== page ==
"On Illiteracy"

© 2000 by Andersen Silva

At the risk of offending some people (and we all know how upset THAT makes me ;) I must strenuously voice my dissatisfaction with the state of writing in the United States, and possibly further afield.

Let's get the excuses out of the way. Firstly, no one is perfect, least of all me! I make spelling and grammatical errors, too; I just don't make them as frequently, and if I'm unsure while writing, I try to check. If something does slip through my self-editing, and it's brought to my attention later, I acknowledge and correct the error expeditiously.

Secondly, no, not everyone writes for the sake of writing the way I do. Of those who do, not everyone is concerned with following the letter of the law when it comes to a work of art; poetic license is a real entity, and I begrudge no writer the right to use or abuse any conventions in a work of fiction or poetry or songwriting.

Thirdly, some words are more difficult to spell than others, and not everyone has the time, inclination, or possibly even ability to memorize multitudes of words, and the rules that sometimes govern their spelling in the English language.

Fourthly, punctuation can sometimes be tricky, contractions used verbally are not always considered literally, and the myriad of homonyms in English can cause much confusion. Is it "your" or "you're?" How about "yore?" When one says that one "could of gone to the movies," doesn't one really mean one "could HAVE gone to the movies?" Think. The contraction is could've.

Fifthly, the English language is a bitch. While I have more of a mastery over it than most, I freely admit that it's a hodge-podge of words and phrases from many different etymological sources, with many different rules, many of which have exceptions, and even I have to pause sometimes to think, "Well, which word, or symbol, or case, goes there?"

But there's the source of my irritation. I pause. I look for the correct form. And when I make a mistake, I correct it if possible. To me, the way I write, whether it's on my Web site, or in a printed bit of fiction, or on a hand-scribbled note, or in an E-mail, represents me. I have too much self-respect to let a little laziness get in the way of a proper document.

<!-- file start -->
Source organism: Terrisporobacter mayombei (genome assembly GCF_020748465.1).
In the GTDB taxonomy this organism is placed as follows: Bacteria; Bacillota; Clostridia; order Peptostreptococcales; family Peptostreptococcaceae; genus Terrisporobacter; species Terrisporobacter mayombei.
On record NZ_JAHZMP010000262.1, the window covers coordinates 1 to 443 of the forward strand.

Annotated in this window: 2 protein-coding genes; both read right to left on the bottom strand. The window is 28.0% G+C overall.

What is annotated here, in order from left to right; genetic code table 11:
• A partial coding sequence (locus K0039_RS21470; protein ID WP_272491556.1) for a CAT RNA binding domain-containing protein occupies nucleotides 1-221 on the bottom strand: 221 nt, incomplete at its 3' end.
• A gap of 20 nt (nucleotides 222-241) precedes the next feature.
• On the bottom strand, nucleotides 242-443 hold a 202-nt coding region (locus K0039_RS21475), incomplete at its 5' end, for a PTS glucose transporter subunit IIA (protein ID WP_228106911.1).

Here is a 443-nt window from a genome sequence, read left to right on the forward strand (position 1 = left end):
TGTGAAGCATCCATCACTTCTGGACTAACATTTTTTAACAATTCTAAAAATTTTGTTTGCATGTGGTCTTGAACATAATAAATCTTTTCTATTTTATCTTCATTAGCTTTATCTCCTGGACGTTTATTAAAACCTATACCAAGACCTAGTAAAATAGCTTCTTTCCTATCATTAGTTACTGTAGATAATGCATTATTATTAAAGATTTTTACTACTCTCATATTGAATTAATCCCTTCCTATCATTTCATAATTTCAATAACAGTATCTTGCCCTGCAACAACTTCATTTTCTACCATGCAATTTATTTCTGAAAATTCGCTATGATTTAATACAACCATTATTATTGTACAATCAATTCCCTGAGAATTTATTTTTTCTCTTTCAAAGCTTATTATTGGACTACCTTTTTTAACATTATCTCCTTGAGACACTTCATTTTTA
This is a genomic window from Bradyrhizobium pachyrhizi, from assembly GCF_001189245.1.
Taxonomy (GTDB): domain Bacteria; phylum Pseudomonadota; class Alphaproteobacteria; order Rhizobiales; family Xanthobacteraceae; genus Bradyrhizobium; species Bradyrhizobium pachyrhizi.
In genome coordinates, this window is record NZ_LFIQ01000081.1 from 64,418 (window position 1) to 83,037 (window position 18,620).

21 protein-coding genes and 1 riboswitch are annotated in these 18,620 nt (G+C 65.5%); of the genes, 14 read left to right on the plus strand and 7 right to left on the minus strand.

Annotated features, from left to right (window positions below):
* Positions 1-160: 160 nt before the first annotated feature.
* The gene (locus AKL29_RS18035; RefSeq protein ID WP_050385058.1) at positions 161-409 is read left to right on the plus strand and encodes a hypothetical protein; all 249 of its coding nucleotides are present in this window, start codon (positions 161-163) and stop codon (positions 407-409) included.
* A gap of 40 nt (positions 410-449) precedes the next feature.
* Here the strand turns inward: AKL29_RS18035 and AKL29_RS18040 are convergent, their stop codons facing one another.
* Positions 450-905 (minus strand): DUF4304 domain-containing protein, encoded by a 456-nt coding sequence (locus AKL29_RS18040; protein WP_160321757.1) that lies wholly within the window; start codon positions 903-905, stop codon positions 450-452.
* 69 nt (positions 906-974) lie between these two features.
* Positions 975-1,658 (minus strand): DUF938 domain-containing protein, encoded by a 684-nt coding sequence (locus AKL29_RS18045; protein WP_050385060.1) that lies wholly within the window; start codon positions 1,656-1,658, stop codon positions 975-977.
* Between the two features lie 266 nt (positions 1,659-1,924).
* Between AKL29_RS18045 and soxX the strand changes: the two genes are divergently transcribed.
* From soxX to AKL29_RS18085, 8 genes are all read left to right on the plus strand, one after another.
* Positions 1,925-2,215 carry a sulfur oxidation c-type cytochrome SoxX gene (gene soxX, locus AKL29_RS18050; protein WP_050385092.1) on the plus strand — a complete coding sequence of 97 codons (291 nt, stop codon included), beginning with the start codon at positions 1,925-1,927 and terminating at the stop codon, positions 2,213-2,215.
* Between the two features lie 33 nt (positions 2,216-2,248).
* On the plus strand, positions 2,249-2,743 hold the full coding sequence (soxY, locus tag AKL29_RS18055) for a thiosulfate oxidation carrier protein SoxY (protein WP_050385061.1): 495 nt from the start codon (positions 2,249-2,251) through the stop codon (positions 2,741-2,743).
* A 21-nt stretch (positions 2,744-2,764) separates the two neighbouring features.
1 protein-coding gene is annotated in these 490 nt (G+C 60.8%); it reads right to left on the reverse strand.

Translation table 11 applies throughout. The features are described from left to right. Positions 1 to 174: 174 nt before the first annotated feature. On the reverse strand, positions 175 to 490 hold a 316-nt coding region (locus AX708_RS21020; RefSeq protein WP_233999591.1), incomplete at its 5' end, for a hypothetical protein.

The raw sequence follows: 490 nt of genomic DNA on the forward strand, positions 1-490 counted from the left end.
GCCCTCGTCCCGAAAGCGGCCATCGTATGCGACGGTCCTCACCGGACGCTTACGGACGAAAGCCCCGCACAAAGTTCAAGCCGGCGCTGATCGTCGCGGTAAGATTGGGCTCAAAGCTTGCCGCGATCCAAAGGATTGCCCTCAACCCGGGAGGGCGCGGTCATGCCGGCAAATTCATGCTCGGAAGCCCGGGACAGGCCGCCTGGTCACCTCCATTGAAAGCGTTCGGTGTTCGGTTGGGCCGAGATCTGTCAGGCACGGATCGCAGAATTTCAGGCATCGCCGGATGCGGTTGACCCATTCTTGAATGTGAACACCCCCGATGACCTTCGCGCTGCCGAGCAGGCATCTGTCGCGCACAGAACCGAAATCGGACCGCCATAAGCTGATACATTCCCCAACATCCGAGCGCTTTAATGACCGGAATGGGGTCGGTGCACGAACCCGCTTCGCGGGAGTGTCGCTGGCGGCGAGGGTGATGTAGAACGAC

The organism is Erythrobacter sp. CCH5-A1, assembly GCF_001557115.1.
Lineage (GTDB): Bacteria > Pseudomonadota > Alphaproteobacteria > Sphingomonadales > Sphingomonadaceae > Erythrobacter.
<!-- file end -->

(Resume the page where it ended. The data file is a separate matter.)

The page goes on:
Increasingly, though, I see that this is not the case with so many people around me. I've already lamented (in Vitriol) the fact that I encounter so many professionally-printed signs with typos and misspellings in them (including one in Fair Lawn I saw recently, marking a parking space for "handicaped" people). In business letters and E-mails, it's the same thing. Corporation presidents not only don't often spell well, they don't feel they need to. "That's what my administrative assistant is for!" And, of course, often enough she can't spell, either...

Yes, Microsoft Word has a great spell-checker. Fine, if one is using Word and utilizing the feature. But that should be a safety net, to catch a few mistakes that slipped past, not a replacement for one's brain. I see so many stupid mistakes on IRC. Discounting the ones that are obviously being made by people for whom English is not the primary language, it's a sad commentary on either the desire or the ability, perhaps both, to present oneself intelligently, concisely, and respectably.

I have fallen into the habit of using some of the Net's literary shortcuts. brb = be right back / rotfl = rolling on the floor laughing / imho = in my humble opinion etc. I often use smilies, or emoticons, as well.  ;)  I have not, however, fallen prey to the ridiculous usage of numbers to replace words or parts of phrases (2 in place of to or too, 4 in place of for, 1 2 in place of want to, etc.). This is another annoying symptom. Keep oversimplifying, and eventually one will lose what ability to spell and write one has.

Am I making much ado about nothing? Yes and no. Certainly there are more important things to worry about, both in my own life and in the big picture. But self is comprised of many smaller components, and, in my view, the way one presents oneself is one of the more important components. I wouldn't pepper a correspondence (however informal) with misspellings any more than I would meet a business or social partner wearing an ill-fitting muumuu and mismatched hiking boots. Casual and sloppy are worlds apart. It's the semantics, stupid.